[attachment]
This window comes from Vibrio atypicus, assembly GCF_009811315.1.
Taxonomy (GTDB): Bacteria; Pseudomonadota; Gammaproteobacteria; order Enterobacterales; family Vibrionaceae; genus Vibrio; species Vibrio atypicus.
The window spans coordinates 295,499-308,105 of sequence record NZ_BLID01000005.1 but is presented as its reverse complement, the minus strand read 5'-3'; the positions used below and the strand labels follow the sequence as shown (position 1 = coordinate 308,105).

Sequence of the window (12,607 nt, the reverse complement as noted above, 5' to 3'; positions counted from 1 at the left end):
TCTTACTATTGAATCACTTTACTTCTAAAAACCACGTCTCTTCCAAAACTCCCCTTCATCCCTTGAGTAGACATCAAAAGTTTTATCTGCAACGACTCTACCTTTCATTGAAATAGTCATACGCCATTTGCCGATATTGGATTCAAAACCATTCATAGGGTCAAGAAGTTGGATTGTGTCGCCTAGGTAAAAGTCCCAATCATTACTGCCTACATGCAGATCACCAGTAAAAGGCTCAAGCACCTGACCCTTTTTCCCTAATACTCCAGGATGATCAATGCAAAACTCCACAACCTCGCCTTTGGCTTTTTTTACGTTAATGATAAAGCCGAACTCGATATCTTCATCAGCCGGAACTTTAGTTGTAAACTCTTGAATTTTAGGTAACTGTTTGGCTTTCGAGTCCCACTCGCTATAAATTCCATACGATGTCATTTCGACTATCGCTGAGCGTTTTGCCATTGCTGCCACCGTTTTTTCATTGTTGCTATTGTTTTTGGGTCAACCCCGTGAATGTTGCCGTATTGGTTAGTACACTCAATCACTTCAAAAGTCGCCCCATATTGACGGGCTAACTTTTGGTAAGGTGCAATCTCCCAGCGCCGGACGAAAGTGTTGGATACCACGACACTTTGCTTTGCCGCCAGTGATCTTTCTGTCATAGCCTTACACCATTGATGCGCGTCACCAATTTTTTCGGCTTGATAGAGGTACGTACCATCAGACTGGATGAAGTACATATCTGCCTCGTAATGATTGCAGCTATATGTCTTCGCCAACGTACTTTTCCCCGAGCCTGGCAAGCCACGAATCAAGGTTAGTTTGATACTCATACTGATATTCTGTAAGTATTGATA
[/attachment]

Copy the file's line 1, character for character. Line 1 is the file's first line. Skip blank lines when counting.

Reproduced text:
This window comes from Vibrio atypicus, assembly GCF_009811315.1.